类型:奇幻地区:seoЧ发布:2020-10-31 11:33:04


To which Lisette replied that she did not know M. L at all except by name; and the matter ended.

When Lisette was about twenty, her step-father retired from business and took an apartment in the rue de Clry in a large house called h?tel Lubert, which had recently been bought by the well-known picture dealer, M. Le Brun.

Her winters were spent at Paris, where her house was still the resort of all the most distinguished, the most intellectual, and the pleasantest people, French and foreign; the summers at her beloved country home at Louveciennes.

The evenings were spent in brilliant conversation and music, supper was at half-past ten, ten or twelve guests being the usual number at the table.Cherchez dans nos valises.

Have you then such a love of falsehood, Madame, that you must have it at any price? Poor woman! she has not the courage to say she believes and fears.After the death of the old Marchal de Noailles in August, 1793, the Duchesse dAyen and her eldest daughter moved to Paris with the Marchale, who was old and feeble and whose reason, always very eccentric, as will be remembered, was becoming still more impaired. Had it not been for her and their devoted kindness to her, the lives of both the Duchess and her daughter might have been saved. Everything was prepared for the flight of the Vicomtesse to England, where her husband was waiting for her, intending to embark for America. The Duchess would probably have succeeded in making her escape also, but she would not leave her old mother-in-law, and Louise would not leave her.

But the most extraordinary and absurd person in the family was the Marchale de Noailles, mother of the Duc dAyen, whose eccentricity was such that she might well have been supposed to be mad. It was, however, only upon certain points that her delusions were so singularotherwise she seems to have been only an eccentric person, whose ideas of rank and position amounted to a mania.The King, after the death of Mme. de Pompadour, of whom he had become tired, lived for some years without a reigning favourite, in spite of the attempts of various ladies of the court to attain to that post. His life was passed in hunting, in the festivities of the court, and in a constant succession of intrigues and liaisons for which the notorious Parc aux cerfs was a sort of preserve. His next and last recognised and powerful mistress was Mme. Du Barry.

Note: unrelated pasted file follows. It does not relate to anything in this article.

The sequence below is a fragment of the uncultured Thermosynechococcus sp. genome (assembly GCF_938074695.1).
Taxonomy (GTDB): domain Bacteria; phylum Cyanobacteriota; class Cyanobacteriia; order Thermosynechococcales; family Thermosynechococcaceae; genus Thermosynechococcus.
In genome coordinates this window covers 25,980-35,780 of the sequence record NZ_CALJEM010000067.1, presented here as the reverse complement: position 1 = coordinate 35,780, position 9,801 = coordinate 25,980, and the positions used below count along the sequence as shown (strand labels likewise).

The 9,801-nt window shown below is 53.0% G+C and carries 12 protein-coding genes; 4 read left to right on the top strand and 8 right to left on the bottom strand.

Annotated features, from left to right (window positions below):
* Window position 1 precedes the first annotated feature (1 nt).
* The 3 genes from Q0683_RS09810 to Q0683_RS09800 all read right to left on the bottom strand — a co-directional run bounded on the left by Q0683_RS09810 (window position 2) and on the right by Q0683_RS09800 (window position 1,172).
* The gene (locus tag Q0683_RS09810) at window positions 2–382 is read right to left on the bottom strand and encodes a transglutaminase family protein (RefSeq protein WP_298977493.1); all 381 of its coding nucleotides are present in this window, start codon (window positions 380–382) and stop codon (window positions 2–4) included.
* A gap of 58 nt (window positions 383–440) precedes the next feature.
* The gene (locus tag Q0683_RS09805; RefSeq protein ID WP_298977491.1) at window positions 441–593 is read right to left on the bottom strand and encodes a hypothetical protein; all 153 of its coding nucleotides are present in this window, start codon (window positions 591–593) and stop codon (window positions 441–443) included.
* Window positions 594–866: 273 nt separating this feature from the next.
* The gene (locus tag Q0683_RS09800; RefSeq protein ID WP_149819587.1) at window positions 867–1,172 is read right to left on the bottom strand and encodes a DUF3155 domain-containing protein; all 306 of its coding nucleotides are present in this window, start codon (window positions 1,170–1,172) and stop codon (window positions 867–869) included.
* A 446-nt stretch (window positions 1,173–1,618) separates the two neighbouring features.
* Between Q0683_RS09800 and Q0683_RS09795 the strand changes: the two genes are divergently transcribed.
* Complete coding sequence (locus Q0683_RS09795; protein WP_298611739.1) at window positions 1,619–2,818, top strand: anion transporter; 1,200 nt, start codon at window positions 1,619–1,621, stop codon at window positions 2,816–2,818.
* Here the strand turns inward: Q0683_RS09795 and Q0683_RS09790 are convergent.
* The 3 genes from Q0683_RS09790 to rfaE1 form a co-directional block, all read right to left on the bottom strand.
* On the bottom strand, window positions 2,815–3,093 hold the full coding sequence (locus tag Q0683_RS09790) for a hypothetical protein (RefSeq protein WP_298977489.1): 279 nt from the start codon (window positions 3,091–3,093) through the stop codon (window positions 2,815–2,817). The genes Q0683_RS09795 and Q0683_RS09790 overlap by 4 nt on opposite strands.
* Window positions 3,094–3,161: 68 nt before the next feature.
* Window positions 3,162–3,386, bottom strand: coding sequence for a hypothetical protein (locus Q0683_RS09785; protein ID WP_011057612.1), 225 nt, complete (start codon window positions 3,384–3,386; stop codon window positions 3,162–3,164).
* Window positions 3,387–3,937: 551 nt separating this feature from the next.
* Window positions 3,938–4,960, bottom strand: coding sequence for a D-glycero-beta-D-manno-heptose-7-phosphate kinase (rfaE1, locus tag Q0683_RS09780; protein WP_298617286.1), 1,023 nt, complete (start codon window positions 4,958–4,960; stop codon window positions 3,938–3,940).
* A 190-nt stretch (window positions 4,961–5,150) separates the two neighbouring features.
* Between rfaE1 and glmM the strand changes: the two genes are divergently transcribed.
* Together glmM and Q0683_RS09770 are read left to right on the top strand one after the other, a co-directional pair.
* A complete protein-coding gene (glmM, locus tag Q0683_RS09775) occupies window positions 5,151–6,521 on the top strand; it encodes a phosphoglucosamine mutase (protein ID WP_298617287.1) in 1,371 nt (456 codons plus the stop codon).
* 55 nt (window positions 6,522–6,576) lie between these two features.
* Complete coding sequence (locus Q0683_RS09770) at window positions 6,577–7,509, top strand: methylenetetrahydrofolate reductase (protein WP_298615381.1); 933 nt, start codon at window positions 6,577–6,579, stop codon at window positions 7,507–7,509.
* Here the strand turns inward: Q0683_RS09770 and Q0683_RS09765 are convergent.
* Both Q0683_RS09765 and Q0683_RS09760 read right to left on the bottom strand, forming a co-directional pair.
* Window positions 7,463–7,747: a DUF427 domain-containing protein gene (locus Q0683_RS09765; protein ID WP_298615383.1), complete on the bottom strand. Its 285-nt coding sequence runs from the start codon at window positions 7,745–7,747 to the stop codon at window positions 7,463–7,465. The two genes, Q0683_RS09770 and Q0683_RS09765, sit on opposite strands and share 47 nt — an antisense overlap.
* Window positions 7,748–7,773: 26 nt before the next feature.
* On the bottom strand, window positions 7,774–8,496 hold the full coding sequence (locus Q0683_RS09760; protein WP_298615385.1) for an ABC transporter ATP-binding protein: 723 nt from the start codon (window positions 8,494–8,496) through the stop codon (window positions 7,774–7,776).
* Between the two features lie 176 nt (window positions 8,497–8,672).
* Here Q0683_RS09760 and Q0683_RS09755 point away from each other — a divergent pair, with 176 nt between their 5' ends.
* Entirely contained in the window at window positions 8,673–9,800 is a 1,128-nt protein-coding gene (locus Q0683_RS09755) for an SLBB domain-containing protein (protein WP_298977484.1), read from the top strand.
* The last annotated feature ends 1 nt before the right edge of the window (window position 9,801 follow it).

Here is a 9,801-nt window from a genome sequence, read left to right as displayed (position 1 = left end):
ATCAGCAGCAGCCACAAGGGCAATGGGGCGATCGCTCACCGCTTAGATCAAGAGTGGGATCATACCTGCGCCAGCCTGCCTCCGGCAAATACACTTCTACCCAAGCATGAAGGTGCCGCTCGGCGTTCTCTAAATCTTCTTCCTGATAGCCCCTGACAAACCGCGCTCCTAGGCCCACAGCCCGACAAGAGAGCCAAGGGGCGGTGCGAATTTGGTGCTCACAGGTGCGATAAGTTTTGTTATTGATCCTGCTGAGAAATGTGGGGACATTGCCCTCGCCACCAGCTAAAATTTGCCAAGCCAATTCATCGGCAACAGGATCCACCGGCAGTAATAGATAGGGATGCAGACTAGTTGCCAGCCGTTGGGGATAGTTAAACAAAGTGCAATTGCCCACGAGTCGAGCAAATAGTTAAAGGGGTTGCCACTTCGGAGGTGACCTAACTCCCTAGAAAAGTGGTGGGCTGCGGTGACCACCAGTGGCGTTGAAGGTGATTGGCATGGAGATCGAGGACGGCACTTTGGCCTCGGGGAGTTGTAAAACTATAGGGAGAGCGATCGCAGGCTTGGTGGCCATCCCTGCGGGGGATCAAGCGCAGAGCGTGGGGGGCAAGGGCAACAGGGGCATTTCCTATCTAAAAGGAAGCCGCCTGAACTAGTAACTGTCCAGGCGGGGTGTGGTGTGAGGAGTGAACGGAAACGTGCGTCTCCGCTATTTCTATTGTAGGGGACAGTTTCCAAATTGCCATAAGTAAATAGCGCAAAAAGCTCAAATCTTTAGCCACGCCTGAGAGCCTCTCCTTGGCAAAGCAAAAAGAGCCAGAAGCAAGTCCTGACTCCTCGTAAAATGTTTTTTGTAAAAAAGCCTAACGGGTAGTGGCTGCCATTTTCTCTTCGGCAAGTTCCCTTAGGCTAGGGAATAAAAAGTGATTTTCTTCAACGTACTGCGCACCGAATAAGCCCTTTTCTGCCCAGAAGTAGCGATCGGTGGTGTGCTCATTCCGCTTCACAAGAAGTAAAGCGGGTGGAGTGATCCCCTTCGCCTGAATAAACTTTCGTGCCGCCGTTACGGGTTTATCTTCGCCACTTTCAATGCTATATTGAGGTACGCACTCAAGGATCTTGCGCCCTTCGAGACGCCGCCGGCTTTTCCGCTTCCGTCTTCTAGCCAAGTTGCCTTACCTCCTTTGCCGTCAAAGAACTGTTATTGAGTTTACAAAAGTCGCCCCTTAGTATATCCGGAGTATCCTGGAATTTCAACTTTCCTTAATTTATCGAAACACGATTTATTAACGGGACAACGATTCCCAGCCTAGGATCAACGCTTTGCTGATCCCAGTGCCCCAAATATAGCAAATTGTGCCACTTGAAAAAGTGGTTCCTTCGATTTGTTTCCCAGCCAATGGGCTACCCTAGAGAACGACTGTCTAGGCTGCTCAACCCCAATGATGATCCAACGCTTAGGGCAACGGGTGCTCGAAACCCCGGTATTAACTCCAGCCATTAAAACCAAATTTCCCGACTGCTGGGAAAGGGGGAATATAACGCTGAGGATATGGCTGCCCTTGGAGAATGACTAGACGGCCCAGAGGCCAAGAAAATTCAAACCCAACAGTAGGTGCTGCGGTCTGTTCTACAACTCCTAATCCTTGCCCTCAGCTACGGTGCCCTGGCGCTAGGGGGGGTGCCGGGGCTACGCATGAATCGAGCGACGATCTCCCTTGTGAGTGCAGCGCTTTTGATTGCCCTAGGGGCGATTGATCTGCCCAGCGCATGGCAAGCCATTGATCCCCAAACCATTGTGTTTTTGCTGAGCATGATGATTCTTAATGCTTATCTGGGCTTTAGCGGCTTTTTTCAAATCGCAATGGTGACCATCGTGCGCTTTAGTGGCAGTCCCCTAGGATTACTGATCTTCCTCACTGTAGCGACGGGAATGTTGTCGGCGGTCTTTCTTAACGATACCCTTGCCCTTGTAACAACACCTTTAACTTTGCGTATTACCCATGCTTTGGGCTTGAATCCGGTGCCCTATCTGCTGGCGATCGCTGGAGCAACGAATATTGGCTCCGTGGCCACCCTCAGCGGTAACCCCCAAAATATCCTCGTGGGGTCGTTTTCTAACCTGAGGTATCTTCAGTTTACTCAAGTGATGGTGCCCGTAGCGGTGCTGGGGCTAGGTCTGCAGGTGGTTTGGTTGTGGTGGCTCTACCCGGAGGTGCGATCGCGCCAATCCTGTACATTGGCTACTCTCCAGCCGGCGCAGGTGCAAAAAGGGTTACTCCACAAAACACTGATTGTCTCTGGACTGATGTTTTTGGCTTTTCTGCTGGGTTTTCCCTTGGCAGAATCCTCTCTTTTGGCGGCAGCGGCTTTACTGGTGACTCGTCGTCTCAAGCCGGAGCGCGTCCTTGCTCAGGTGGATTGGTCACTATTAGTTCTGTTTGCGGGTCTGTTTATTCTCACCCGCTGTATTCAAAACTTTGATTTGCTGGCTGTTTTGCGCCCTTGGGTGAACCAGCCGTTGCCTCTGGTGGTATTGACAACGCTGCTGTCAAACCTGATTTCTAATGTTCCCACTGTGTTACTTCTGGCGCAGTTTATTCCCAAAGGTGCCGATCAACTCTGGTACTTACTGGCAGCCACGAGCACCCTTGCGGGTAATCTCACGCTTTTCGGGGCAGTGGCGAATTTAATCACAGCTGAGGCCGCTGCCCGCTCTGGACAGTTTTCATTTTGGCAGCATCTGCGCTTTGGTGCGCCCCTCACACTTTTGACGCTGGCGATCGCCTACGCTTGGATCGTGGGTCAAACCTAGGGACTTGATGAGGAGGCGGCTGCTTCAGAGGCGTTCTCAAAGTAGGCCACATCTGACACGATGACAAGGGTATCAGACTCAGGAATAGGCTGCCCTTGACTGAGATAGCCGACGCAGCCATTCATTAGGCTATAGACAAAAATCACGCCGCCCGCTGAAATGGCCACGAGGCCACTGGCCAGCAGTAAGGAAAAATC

Louveciennes [36] was near Marly and Versailles. The chateau built by Louis XV. was in a delightful park, but there was a melancholy feeling about the whole place.

There she heard continually of the terrible scenes going on in Paris, and incidentally got news of one or other of her family, and now and then she received a letter from one of them with details which filled her with grief and terror.But my letter has gone, he said; what shall I do?This perilous state of affairs added to a letter Pauline received from her cousin, the Comtesse dEscars, who had arrived at Aix-la-Chapelle, had seen M. de Beaune there, and heard him speak with bitterness and grief of his sons obstinacy, which he declared was breaking his heart, at length induced him to yield to his fathers commands and his wifes entreaties. He consented to emigrate, but stipulated that they should go to England, not to Coblentz, and went to Paris to see what arrangements he could make for that purpose. While he was away La Fayette and his wife passed through the country, receiving an ovation at every village through which they passed. The King had accepted the constitution, and La Fayette had resigned the command of the National Guard and was retiring with his family to his estates at Chavaniac, declaring and thinking that the Revolution was at an end.



My mother, worthy to be the wife of the Dauphin ... was, like him, good, pious, indulgent, attached to her duties, caring only for the happiness of others, loving the French as her own family. Her character, naturally grave and melancholy, was not without a gentle gaiety, which lent her an additional charm.... With all the philosophy of which some narrow minds have accused me as of a crime ... I have sometimes found myself, in the midst of great calamities, invoking the holy spirit of my mother and that of my august father. [57]Suddenly a shrill voice was heard from the altar, [178] saying, Mme. la Marchale, you will not have the eighteen hundred thousand francs that you ask for your husband, he has already one hundred thousand cus de rente, and that is enough; he is already Duke, Peer, Grandee of Spain, and Marshal of France; he has already the orders of the Saint-Esprit and the Golden Fleece; your family is loaded with the favours of the court; if you are not content it is because it is impossible to satisfy you; and I advise you to renounce becoming a princess of the Empire. Your husband will not have the garter of St. George either.

The Chevalier tried in vain to escape. The apparent madman seized him by the arm.Calling one day upon Mme. de Montesson, Mme. de Valence was told by a new servant who did not know her, that Mme. de Montesson could not be seen; she never received any one when M. de Valence was there.But the pictures and churches filled Lisette with delight, especially the masterpieces of Correggio, the glory of Parma.



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